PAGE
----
Hoop Dreams

Apr13_nv-hoop-dreams

New research shows that intermediate and advanced-level hula-hooping can aid in weight loss and cardiovascular improvements.

Hula-hooping may seem like a frivolous pastime, calling to mind children playing in the backyard or 1950s beach bunnies shimmying to surf rock. But swiveling those hips can be serious exercise.

Originating in ancient Greece and Egypt, the earliest forms of Hula-Hoops were woven from grapevines and used as workout equipment. Modern-day manufacturers have taken a page from that period in history and have started to produce a series of hoops for the health conscious.

Weighted hoops — typically 1 to 4 pounds and 37 to 45 inches in diameter — provide an intense workout, say Jordan Holthusen, MS, and John Porcari, PhD, of the University of Wisconsin–La Crosse exercise and health program, whose team is the first to study their effects. (“Believe it or not, we couldn’t find any other published data on Hula-Hooping,” Porcari jokes.)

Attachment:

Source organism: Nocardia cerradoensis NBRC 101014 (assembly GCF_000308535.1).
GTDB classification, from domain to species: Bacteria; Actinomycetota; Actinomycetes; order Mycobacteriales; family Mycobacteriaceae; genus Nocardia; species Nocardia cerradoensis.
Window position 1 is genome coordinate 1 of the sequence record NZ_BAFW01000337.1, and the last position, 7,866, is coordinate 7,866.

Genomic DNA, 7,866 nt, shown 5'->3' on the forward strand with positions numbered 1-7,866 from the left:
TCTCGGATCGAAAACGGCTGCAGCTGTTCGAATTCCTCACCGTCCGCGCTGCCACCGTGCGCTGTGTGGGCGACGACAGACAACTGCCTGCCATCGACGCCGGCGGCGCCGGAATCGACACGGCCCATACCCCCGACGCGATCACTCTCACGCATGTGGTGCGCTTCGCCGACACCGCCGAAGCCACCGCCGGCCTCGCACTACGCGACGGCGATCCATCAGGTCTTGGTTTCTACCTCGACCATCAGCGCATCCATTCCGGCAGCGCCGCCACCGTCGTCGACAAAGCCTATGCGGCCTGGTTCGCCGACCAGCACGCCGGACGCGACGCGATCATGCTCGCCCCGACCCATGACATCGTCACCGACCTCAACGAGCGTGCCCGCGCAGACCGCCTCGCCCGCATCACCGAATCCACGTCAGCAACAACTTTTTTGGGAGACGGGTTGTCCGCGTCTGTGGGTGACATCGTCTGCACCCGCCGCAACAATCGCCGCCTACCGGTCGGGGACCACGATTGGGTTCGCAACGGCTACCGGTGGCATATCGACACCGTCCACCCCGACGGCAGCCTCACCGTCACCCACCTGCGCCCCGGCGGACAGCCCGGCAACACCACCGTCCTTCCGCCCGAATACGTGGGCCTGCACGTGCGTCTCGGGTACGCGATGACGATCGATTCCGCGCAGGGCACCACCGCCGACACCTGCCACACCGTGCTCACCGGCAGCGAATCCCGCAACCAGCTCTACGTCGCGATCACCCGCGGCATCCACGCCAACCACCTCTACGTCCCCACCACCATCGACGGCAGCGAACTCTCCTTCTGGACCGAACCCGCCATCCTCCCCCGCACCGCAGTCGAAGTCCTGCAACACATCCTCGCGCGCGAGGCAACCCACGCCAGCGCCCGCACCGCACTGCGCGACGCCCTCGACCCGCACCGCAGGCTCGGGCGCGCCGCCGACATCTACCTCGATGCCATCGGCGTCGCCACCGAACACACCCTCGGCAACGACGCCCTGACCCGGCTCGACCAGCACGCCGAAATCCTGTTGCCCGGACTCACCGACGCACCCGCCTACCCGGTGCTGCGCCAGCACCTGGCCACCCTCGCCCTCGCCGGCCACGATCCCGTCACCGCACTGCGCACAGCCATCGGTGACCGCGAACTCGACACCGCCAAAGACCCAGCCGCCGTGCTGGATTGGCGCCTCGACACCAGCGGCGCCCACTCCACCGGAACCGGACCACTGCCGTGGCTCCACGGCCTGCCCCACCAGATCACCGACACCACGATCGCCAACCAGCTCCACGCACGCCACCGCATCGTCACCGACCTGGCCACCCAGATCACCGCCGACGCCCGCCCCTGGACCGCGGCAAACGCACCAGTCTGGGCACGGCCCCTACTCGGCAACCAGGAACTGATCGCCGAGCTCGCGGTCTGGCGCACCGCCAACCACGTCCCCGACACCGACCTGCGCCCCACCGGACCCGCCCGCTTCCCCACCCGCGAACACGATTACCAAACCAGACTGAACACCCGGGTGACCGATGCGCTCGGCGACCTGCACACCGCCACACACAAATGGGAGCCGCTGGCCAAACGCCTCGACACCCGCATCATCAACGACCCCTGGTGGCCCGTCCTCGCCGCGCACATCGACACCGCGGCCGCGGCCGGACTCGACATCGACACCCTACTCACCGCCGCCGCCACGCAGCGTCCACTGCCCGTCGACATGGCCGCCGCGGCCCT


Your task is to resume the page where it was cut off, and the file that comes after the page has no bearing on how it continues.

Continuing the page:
The researchers enlisted 16 women between the ages of 16 and 59, all of whom were intermediate- to advanced-level hoopers, to learn a new Hula-Hooping routine, then monitored them during 30-minute sessions.

The results were impressive: Hoopers burned an average of seven calories per minute, or 210 calories per workout, and reached 84 percent of their maximum heart rate. That level of intensity promises weight loss and cardiovascular improvements similar to cardio kickboxing, step aerobics and boot-camp-style classes.

In addition to these benefits, published in the American Council on Exercise Certified News (January 2011), hooping can tone your abs, back, arms and legs while improving flexibility and balance. And it’s a workout you can do just about anywhere, Porcari says. “Plus, hooping has mental benefits, because people really enjoy it,” he says. “It’s a high-energy, fun workout that takes your mind off the fact that you’re working out.”

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